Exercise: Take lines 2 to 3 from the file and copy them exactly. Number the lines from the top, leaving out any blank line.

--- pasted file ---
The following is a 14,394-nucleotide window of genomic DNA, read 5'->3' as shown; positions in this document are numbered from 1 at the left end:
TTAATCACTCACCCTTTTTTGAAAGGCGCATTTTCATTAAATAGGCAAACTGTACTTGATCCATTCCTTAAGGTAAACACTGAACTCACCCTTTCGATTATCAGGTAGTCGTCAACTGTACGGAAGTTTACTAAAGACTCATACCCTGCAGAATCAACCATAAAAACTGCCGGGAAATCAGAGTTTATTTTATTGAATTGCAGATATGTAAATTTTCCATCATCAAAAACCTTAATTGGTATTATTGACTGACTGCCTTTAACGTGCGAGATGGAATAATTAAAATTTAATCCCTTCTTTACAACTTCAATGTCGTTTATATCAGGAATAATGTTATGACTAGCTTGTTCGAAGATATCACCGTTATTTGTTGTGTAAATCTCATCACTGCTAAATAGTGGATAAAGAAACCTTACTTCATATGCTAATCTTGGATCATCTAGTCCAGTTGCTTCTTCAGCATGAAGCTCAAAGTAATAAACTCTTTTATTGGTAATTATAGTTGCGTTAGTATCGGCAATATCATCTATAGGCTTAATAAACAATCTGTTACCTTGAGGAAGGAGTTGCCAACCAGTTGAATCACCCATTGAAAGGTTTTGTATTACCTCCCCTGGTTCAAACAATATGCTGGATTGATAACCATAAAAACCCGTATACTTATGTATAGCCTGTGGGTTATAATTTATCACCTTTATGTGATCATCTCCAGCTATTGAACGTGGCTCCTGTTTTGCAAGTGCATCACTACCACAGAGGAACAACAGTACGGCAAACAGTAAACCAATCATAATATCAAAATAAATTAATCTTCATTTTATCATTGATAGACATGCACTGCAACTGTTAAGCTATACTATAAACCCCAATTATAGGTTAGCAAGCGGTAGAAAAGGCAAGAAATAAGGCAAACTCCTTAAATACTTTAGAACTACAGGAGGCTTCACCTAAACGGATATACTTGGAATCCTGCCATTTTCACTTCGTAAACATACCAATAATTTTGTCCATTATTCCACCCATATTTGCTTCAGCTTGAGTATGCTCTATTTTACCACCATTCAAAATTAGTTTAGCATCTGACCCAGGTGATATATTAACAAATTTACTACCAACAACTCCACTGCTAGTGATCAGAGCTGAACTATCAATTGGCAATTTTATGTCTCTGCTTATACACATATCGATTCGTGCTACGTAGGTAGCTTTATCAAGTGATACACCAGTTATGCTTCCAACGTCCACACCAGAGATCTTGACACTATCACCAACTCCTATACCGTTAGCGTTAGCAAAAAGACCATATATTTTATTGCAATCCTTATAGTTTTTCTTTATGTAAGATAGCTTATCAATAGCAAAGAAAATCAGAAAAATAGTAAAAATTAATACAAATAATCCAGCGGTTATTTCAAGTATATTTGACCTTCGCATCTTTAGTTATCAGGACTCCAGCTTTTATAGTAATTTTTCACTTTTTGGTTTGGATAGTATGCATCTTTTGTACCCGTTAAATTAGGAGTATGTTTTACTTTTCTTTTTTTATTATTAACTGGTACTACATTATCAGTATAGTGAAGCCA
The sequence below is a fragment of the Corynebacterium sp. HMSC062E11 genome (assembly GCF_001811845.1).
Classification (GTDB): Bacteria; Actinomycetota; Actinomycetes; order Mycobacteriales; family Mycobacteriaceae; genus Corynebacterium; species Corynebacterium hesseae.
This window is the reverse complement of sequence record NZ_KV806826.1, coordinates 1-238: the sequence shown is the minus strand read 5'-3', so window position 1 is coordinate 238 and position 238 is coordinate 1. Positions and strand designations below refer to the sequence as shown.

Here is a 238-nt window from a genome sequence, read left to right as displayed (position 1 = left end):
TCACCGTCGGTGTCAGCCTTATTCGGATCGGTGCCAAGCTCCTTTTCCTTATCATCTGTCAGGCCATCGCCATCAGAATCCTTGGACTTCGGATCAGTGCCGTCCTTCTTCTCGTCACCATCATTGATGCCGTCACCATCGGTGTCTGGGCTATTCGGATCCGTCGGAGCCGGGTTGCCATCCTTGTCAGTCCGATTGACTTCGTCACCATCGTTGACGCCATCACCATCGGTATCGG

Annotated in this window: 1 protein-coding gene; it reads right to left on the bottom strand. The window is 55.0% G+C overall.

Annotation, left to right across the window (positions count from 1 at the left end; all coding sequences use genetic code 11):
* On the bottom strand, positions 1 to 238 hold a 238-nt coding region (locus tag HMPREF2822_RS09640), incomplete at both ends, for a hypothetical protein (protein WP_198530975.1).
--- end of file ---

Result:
TTAATCACTCACCCTTTTTTGAAAGGCGCATTTTCATTAAATAGGCAAACTGTACTTGATCCATTCCTTAAGGTAAACACTGAACTCACCCTTTCGATTATCAGGTAGTCGTCAACTGTACGGAAGTTTACTAAAGACTCATACCCTGCAGAATCAACCATAAAAACTGCCGGGAAATCAGAGTTTATTTTATTGAATTGCAGATATGTAAATTTTCCATCATCAAAAACCTTAATTGGTATTATTGACTGACTGCCTTTAACGTGCGAGATGGAATAATTAAAATTTAATCCCTTCTTTACAACTTCAATGTCGTTTATATCAGGAATAATGTTATGACTAGCTTGTTCGAAGATATCACCGTTATTTGTTGTGTAAATCTCATCACTGCTAAATAGTGGATAAAGAAACCTTACTTCATATGCTAATCTTGGATCATCTAGTCCAGTTGCTTCTTCAGCATGAAGCTCAAAGTAATAAACTCTTTTATTGGTAATTATAGTTGCGTTAGTATCGGCAATATCATCTATAGGCTTAATAAACAATCTGTTACCTTGAGGAAGGAGTTGCCAACCAGTTGAATCACCCATTGAAAGGTTTTGTATTACCTCCCCTGGTTCAAACAATATGCTGGATTGATAACCATAAAAACCCGTATACTTATGTATAGCCTGTGGGTTATAATTTATCACCTTTATGTGATCATCTCCAGCTATTGAACGTGGCTCCTGTTTTGCAAGTGCATCACTACCACAGAGGAACAACAGTACGGCAAACAGTAAACCAATCATAATATCAAAATAAATTAATCTTCATTTTATCATTGATAGACATGCACTGCAACTGTTAAGCTATACTATAAACCCCAATTATAGGTTAGCAAGCGGTAGAAAAGGCAAGAAATAAGGCAAACTCCTTAAATACTTTAGAACTACAGGAGGCTTCACCTAAACGGATATACTTGGAATCCTGCCATTTTCACTTCGTAAACATACCAATAATTTTGTCCATTATTCCACCCATATTTGCTTCAGCTTGAGTATGCTCTATTTTACCACCATTCAAAATTAGTTTAGCATCTGACCCAGGTGATATATTAACAAATTTACTACCAACAACTCCACTGCTAGTGATCAGAGCTGAACTATCAATTGGCAATTTTATGTCTCTGCTTATACACATATCGATTCGTGCTACGTAGGTAGCTTTATCAAGTGATACACCAGTTATGCTTCCAACGTCCACACCAGAGATCTTGACACTATCACCAACTCCTATACCGTTAGCGTTAGCAAAAAGACCATATATTTTATTGCAATCCTTATAGTTTTTCTTTATGTAAGATAGCTTATCAATAGCAAAGAAAATCAGAAAAATAGTAAAAATTAATACAAATAATCCAGCGGTTATTTCAAGTATATTTGACCTTCGCATCTTTAGTTATCAGGACTCCAGCTTTTATAGTAATTTTTCACTTTTTGGTTTGGATAGTATGCATCTTTTGTACCCGTTAAATTAGGAGTATGTTTTACTTTTCTTTTTTTATTATTAACTGGTACTACATTATCAGTATAGTGAAGCCA
The sequence below is a fragment of the Corynebacterium sp. HMSC062E11 genome (assembly GCF_001811845.1).